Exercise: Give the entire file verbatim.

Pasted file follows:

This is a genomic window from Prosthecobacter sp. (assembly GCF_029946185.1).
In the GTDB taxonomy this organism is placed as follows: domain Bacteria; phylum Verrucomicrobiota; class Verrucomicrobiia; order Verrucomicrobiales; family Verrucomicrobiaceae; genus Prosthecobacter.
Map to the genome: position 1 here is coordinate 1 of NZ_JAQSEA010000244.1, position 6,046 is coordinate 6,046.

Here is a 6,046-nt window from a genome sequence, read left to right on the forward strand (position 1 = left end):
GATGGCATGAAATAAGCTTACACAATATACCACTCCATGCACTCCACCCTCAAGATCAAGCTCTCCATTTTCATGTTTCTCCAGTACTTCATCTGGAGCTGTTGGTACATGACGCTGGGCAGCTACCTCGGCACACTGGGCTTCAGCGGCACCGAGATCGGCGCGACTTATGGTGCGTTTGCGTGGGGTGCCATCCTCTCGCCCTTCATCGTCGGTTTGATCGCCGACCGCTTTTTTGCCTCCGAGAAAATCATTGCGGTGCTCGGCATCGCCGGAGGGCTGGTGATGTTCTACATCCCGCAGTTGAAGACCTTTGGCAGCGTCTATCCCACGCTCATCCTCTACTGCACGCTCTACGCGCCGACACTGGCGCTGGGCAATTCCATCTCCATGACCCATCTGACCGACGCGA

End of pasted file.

This is a genomic window from Prosthecobacter sp. (assembly GCF_029946185.1).
In the GTDB taxonomy this organism is placed as follows: domain Bacteria; phylum Verrucomicrobiota; class Verrucomicrobiia; order Verrucomicrobiales; family Verrucomicrobiaceae; genus Prosthecobacter.
Map to the genome: position 1 here is coordinate 1 of NZ_JAQSEA010000244.1, position 6,046 is coordinate 6,046.

Here is a 6,046-nt window from a genome sequence, read left to right on the forward strand (position 1 = left end):
GATGGCATGAAATAAGCTTACACAATATACCACTCCATGCACTCCACCCTCAAGATCAAGCTCTCCATTTTCATGTTTCTCCAGTACTTCATCTGGAGCTGTTGGTACATGACGCTGGGCAGCTACCTCGGCACACTGGGCTTCAGCGGCACCGAGATCGGCGCGACTTATGGTGCGTTTGCGTGGGGTGCCATCCTCTCGCCCTTCATCGTCGGTTTGATCGCCGACCGCTTTTTTGCCTCCGAGAAAATCATTGCGGTGCTCGGCATCGCCGGAGGGCTGGTGATGTTCTACATCCCGCAGTTGAAGACCTTTGGCAGCGTCTATCCCACGCTCATCCTCTACTGCACGCTCTACGCGCCGACACTGGCGCTGGGCAATTCCATCTCCATGACCCATCTGACCGACGCGA